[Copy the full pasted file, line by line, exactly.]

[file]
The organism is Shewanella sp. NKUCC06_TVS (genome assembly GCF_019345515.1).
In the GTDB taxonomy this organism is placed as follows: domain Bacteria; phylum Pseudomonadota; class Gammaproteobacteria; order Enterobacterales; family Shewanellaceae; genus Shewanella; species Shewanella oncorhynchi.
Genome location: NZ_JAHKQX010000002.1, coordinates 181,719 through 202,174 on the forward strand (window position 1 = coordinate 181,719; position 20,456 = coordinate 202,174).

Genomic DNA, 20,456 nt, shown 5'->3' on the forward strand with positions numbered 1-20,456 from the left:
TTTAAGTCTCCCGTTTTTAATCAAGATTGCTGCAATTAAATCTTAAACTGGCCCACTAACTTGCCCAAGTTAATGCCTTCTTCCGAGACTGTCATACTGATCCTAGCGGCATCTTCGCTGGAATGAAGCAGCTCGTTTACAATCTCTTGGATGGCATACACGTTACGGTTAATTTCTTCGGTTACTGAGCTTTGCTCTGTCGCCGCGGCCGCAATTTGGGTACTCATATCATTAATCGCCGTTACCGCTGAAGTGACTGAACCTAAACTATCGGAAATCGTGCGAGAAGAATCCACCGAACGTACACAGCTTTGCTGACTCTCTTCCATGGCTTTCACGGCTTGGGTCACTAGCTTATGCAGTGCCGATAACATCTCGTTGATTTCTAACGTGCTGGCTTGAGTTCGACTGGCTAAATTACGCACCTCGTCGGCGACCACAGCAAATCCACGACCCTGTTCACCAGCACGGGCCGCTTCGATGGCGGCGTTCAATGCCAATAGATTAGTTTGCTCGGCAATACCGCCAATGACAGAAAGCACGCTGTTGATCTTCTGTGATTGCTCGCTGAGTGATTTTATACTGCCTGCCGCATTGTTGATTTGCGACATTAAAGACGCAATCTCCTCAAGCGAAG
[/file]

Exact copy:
The organism is Shewanella sp. NKUCC06_TVS (genome assembly GCF_019345515.1).
In the GTDB taxonomy this organism is placed as follows: domain Bacteria; phylum Pseudomonadota; class Gammaproteobacteria; order Enterobacterales; family Shewanellaceae; genus Shewanella; species Shewanella oncorhynchi.
Genome location: NZ_JAHKQX010000002.1, coordinates 181,719 through 202,174 on the forward strand (window position 1 = coordinate 181,719; position 20,456 = coordinate 202,174).

Genomic DNA, 20,456 nt, shown 5'->3' on the forward strand with positions numbered 1-20,456 from the left:
TTTAAGTCTCCCGTTTTTAATCAAGATTGCTGCAATTAAATCTTAAACTGGCCCACTAACTTGCCCAAGTTAATGCCTTCTTCCGAGACTGTCATACTGATCCTAGCGGCATCTTCGCTGGAATGAAGCAGCTCGTTTACAATCTCTTGGATGGCATACACGTTACGGTTAATTTCTTCGGTTACTGAGCTTTGCTCTGTCGCCGCGGCCGCAATTTGGGTACTCATATCATTAATCGCCGTTACCGCTGAAGTGACTGAACCTAAACTATCGGAAATCGTGCGAGAAGAATCCACCGAACGTACACAGCTTTGCTGACTCTCTTCCATGGCTTTCACGGCTTGGGTCACTAGCTTATGCAGTGCCGATAACATCTCGTTGATTTCTAACGTGCTGGCTTGAGTTCGACTGGCTAAATTACGCACCTCGTCGGCGACCACAGCAAATCCACGACCCTGTTCACCAGCACGGGCCGCTTCGATGGCGGCGTTCAATGCCAATAGATTAGTTTGCTCGGCAATACCGCCAATGACAGAAAGCACGCTGTTGATCTTCTGTGATTGCTCGCTGAGTGATTTTATACTGCCTGCCGCATTGTTGATTTGCGACATTAAAGACGCAATCTCCTCAAGCGAAG